A band is only as great as the sum of its parts (i.e. its members), and at Bonnaroo and festivals alike, virtually every artists performing has some arrangement of various stage companions (even the standup comedians share the Comedy Tent stage with other comics).
Granted, there will always be musical personalities that become all but synonymous with their particular project – Eddie Vedder with Pearl Jam or James Murphy as LCD Soundsystem. Despite such a fact, to properly reproduce the live renditions of their various discographies, a supporting cast is almost always needed.
Then you have the bands that are known primarily as a single unit, their members virtually unknown and totally anonymous amongst the throngs of weary Bonnaroovians – Bully or Lucius – able to enjoy unfettered access to the sets and spoils of the festival without being ceaselessly stopped for a selfie or a Snap-story.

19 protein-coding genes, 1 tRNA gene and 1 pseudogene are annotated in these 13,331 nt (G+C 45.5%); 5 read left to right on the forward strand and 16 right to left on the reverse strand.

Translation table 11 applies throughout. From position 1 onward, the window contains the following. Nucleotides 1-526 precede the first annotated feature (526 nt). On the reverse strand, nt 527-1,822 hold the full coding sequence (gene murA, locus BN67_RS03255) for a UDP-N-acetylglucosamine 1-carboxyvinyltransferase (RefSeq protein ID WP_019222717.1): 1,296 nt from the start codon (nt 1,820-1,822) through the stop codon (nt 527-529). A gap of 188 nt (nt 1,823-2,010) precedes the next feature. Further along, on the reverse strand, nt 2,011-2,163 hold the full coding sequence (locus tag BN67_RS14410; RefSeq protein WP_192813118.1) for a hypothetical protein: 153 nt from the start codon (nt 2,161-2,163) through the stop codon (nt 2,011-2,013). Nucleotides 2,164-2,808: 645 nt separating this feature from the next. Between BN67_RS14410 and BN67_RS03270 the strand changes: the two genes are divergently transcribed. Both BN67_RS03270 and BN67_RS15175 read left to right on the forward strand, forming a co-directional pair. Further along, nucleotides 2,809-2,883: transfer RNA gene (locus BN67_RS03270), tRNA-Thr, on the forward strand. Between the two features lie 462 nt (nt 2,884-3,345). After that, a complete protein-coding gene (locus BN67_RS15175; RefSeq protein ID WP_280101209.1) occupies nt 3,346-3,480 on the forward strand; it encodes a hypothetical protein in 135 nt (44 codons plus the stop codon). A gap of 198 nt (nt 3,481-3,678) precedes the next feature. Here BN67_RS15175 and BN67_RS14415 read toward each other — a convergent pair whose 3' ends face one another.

Bonnaroo is a musical Utopia where Chance the Rapper becomes ubiquitous (drop-ins with J. Cole, Bryson Tiller, and a Silent Disco set), Eddie Vedder and Judd Apatow pay tribute to Garry Shandling, and you learn that Kurt Vile and Stephan Jenkins (of Third Eye Blind) might harbor an intense mutual loathing of the other.
Lede aside, the focus of Bonnaroo is the music and the artists who send it out into the ether – an environment wholly unique to itself. Whether or not you buy into the whole “Life on the Farm” mentality, its hard to argue that the festival is not a unique experience to interact with people of all walks and creeds.
I met with just a fraction of the artists that played Bonnaroo this year, but each individual face is part of the collective of people that, for four days every June over the past 15 years, allow The Farm to be an environment unlike any other.